And now, at the beginning of campaign season, she’s dealing with something of a staff exodus. Three party employees have left in recent weeks, leaving only three paid staffers who have a combined tenure of less than one year. Executive Director Claire Cummings came on board in April 2021; Senate Caucus Aide Sally Short was hired in January; and Data Director Madison Thomas joined the staff less than two weeks ago. And speaking of brief tenures, a reminder that Lezak herself just became party chair in December. They’re probably still wearing name tags at the party offices.

The good news, kinda-sorta: This doesn’t seem to be a case of stampeding to the lifeboats or disappearing in shame, as has happened at VDP HQ in the recent past. Rather, all three have left the VDP for better professional opportunities.

Still, their departures are a big setback for the VDP’s campaign machine at a critical time.

The departees: Party finance chair Kate Olney, who’s given notice that she’s taking a job in VTDigger’s fundraising operation; Spencer Dole, who coordinated the Dems’ House campaign for the last two election cycles, is now field director for Lt. Gov. Molly Gray’s Congressional campaign; and party comms chief Asha Carroll, who’s landed a gig with a national nonprofit organization.

“We’re actively looking to fill all three vacancies as quickly as possible to maintain our momentum,” said Cummings.

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The VDP’s New Chair Seems the Ideal Choice for the Job

Vermont’s Democratic and Republican parties selected new state chairs this fall. We have previously dealt with the Republican, Paul Dame, former state lawmaker and the “brains” behind that lamentable “Let’s Go Brandon” rally (btw, the VTGOP is offering leftover LGB merch at big discounts, heh) and Chief Cook and Bottle Washer of his one-man YouTube commentaries.

Now, let’s meet the other new chair. Anne Lezak stepped quietly into her leadership role at the VDP. While Dame’s election drew some coverage and he has since made news a couple of times for dubious reasons, I don’t recall a single story about Lezak. Indeed, she is so not in the news that it’s hard to find a photograph of her. The image at the top of this column is from the VDP’s website.

The lack of coverage is a shame because Lezak is far more likely than Dame to have a significant impact on Vermont’s political scene. She’s the best qualified Democratic chair in years. By her resumé, she possesses all the skills and experience you’d want in a party chair. She has every chance to end the game of musical chairs at the top of the organization and put the party in a much stronger position.

Let’s start with this. The job of a party chair is not to make headlines or develop policy. It’s the dirty, thankless, unglamorous work of building a strong organization, raising the necessary funds, fostering a sense of unity in a party that’s famously fractious, and making sure that everyone is doing their jobs. If you don’t see Lezak in the news, well, that’s because it’s not her job to be in the news and she knows it.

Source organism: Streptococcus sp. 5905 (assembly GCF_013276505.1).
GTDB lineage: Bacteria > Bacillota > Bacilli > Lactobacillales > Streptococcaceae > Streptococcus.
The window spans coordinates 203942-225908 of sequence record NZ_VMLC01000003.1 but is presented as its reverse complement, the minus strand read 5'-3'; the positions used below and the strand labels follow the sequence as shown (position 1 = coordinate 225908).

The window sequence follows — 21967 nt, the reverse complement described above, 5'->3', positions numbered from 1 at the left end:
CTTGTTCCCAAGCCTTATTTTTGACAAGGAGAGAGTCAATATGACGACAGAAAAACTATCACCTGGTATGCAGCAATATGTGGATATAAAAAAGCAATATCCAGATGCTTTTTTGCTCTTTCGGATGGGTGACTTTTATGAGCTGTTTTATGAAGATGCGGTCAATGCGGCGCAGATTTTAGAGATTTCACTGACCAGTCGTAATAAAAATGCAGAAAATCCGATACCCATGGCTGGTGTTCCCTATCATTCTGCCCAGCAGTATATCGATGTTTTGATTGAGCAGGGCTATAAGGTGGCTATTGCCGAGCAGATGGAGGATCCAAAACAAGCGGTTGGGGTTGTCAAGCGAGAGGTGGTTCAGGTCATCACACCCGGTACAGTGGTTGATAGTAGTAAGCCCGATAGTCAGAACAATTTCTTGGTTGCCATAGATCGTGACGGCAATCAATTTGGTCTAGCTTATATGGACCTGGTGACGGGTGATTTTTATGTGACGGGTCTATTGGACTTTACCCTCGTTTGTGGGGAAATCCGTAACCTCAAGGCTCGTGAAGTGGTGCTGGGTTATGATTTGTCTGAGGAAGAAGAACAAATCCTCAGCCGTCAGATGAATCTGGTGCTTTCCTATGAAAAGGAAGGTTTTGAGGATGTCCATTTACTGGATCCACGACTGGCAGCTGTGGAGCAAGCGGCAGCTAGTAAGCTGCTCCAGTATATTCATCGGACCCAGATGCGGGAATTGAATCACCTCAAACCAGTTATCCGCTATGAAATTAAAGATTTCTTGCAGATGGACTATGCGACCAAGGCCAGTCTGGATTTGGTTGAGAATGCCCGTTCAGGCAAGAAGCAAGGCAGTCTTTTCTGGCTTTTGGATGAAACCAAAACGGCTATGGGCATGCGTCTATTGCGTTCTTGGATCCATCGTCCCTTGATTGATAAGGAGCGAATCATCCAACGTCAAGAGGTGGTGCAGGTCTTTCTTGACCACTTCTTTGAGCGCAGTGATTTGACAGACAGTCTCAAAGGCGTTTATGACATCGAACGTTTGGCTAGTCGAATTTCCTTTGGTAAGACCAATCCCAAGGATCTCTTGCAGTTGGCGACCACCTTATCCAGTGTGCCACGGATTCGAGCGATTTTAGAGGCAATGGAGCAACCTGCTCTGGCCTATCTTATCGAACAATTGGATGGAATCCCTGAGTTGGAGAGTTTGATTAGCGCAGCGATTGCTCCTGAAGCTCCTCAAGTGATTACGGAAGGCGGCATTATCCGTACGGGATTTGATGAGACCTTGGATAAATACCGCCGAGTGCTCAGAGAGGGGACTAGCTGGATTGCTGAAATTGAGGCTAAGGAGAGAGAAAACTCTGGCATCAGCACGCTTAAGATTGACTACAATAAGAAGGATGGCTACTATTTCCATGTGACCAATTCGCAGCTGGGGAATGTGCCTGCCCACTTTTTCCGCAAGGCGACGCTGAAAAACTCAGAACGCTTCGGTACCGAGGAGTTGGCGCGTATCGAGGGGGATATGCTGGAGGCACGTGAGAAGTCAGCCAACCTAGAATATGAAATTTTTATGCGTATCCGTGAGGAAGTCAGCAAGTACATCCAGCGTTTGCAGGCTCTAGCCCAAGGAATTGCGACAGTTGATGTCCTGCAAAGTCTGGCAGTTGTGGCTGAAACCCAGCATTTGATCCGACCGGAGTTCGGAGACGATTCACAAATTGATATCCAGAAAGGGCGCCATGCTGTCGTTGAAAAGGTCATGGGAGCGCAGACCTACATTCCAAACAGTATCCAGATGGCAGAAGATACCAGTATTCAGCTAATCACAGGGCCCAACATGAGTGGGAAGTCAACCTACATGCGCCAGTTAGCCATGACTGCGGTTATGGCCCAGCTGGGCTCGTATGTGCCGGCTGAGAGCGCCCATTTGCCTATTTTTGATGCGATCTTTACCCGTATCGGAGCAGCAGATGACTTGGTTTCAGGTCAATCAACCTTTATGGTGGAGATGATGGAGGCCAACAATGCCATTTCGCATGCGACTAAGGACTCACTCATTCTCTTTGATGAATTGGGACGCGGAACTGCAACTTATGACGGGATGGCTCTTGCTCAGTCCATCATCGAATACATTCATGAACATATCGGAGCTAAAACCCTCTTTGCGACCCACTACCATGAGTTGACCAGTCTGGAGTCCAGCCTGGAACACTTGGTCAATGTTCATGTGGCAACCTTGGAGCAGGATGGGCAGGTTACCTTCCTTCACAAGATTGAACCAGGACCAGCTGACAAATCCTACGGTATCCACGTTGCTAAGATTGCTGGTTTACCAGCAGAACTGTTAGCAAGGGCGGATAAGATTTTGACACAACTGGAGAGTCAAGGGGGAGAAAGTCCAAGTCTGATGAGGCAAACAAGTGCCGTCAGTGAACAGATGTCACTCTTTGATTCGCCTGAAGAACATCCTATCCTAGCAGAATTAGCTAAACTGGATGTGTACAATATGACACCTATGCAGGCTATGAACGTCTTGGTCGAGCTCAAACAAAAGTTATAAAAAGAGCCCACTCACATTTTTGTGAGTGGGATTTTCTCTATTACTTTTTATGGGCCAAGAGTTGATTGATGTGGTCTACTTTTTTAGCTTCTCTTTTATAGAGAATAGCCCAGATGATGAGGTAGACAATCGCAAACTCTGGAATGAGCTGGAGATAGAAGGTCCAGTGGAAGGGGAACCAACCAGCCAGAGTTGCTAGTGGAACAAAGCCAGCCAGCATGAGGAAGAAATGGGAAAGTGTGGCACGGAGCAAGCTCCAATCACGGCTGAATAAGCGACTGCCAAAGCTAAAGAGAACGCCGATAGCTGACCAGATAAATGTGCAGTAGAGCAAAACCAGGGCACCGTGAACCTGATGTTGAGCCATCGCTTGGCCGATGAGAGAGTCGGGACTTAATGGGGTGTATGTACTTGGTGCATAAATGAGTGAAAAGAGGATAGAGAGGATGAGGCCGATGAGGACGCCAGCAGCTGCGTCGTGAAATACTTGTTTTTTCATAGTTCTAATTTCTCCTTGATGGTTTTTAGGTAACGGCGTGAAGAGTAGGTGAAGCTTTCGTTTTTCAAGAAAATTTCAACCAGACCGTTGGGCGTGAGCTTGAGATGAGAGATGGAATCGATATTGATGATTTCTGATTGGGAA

Lezak is an organizational consultant who has worked mainly with mission-driven organizations. She’s created strategic plans, raised money, and advised on the nuts and bolts of running an organization. She’s also a former chair of the Rutland County Democrats and a three-time campaign manager who won all three races.

Ticks all the boxes, right?

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The Human Dog Whistle

Vermont’s two major parties (sorry, Progs, I don’t buy the legal definition) have chosen new chairs. The Democrats won the big prize with Anne Lezak, an organizer and fundraiser by trade and a successful party builder. (Upcoming post will feature a deeper dive on Lezak.)

The Republicans got… this guy. Paul Dame, financial planner and former one-term state lawmaker. Dame’s party building strategy is two-pronged: Posting commentary videos on YouTube with all the professionalism on display in the above screenshot, and blowing all the dog whistles as hard as he can.

Yeah, while Lezak is actually doing her job, Dame is out here trying to “win the news cycle” with bad videos and cutely-worded statements. Which, considering how many Vermonters actually pay attention to this stuff, is slightly more effective than howling into the void. (He’s posted four videos on YouTube; they’ve averaged 82 views apiece as of this writing. Wow.)

Dame’s first big dog whistle was the first event under his chairship: the “Let’s Go, Brandon” rally, supposedly a nod to his hometown but actually a thinly-veiled callout to the most childish instincts of conservative Republicanism. It worked, insofar as it got him a spot on the Howie Carr Show and some coverage in the Pavlovian political press.

Now he’s blowing the dog whistle for the conspiratorial Flavor of the Month, critical race theory.